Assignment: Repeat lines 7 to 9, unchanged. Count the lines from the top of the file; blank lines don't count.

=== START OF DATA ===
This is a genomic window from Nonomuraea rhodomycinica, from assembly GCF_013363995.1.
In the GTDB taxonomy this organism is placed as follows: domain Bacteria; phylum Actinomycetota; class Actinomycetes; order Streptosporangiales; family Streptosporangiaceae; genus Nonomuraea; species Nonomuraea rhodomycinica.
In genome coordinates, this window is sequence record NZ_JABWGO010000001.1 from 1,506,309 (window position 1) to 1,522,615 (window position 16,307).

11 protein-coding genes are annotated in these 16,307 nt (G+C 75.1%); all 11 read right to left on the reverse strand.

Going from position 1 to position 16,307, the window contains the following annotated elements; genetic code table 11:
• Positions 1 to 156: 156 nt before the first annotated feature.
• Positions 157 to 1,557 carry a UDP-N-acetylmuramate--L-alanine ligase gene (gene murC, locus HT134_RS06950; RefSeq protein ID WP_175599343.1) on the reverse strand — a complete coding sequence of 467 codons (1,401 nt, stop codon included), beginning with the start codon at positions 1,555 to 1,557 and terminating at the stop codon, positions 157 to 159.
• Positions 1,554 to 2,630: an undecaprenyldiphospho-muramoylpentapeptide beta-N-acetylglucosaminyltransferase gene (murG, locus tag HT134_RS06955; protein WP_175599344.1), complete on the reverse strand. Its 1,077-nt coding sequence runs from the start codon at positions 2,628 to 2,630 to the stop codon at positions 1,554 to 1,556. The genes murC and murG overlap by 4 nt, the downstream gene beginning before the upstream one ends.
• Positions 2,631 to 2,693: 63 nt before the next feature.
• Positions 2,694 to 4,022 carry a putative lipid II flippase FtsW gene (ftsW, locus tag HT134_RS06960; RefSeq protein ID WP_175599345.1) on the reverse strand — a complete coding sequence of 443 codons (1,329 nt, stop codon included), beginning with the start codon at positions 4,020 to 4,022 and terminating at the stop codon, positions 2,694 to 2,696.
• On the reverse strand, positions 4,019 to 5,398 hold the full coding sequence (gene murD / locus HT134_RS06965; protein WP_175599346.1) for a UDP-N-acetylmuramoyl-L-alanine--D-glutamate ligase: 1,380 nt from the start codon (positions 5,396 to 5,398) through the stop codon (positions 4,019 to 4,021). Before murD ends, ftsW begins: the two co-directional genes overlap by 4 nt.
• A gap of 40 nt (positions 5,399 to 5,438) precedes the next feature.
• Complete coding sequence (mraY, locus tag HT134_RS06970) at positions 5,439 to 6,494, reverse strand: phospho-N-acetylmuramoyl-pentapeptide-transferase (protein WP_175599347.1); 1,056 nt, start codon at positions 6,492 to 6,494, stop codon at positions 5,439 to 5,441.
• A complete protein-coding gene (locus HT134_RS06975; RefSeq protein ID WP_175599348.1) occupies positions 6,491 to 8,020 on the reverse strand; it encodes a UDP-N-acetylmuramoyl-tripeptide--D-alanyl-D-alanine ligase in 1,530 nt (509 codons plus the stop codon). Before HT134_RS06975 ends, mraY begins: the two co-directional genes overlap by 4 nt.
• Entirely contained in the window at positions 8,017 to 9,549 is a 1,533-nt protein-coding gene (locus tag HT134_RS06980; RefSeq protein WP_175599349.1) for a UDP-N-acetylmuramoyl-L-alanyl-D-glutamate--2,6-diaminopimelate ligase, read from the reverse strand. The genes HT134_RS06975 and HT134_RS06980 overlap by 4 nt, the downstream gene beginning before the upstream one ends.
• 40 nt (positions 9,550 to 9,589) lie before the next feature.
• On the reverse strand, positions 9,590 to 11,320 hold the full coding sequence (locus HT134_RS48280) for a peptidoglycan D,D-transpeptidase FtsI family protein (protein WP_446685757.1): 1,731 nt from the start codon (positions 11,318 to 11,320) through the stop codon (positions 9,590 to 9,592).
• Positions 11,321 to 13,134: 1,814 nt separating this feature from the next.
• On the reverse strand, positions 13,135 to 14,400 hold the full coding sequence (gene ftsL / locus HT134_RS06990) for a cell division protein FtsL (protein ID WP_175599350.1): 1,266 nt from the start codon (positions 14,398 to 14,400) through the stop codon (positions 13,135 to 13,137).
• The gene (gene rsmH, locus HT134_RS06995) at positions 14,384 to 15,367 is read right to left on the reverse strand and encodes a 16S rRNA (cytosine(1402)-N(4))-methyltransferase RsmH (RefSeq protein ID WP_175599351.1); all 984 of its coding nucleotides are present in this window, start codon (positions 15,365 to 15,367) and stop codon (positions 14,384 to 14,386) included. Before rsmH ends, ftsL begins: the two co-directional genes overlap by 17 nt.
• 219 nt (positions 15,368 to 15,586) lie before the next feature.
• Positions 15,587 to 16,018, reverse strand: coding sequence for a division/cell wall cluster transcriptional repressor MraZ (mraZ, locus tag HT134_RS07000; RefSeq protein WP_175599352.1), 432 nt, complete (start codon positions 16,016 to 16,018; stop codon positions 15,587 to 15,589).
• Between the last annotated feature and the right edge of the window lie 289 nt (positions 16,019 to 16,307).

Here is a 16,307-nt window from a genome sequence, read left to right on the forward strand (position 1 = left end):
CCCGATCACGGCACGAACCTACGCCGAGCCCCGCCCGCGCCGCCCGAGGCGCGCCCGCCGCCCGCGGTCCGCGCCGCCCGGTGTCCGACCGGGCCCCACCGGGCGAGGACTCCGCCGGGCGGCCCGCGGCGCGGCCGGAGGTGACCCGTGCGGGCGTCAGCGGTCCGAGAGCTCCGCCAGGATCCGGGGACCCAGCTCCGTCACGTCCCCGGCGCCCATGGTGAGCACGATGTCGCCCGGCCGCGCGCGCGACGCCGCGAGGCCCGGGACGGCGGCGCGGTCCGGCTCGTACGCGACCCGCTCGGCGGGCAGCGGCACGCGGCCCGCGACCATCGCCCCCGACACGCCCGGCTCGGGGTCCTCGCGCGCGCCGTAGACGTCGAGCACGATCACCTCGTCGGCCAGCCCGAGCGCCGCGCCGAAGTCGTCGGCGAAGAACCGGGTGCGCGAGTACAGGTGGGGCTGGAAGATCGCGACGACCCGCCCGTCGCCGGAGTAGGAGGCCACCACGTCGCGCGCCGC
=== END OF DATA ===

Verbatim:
• Positions 157 to 1,557 carry a UDP-N-acetylmuramate--L-alanine ligase gene (gene murC, locus HT134_RS06950; RefSeq protein ID WP_175599343.1) on the reverse strand — a complete coding sequence of 467 codons (1,401 nt, stop codon included), beginning with the start codon at positions 1,555 to 1,557 and terminating at the stop codon, positions 157 to 159.
• Positions 1,554 to 2,630: an undecaprenyldiphospho-muramoylpentapeptide beta-N-acetylglucosaminyltransferase gene (murG, locus tag HT134_RS06955; protein WP_175599344.1), complete on the reverse strand. Its 1,077-nt coding sequence runs from the start codon at positions 2,628 to 2,630 to the stop codon at positions 1,554 to 1,556. The genes murC and murG overlap by 4 nt, the downstream gene beginning before the upstream one ends.
• Positions 2,631 to 2,693: 63 nt before the next feature.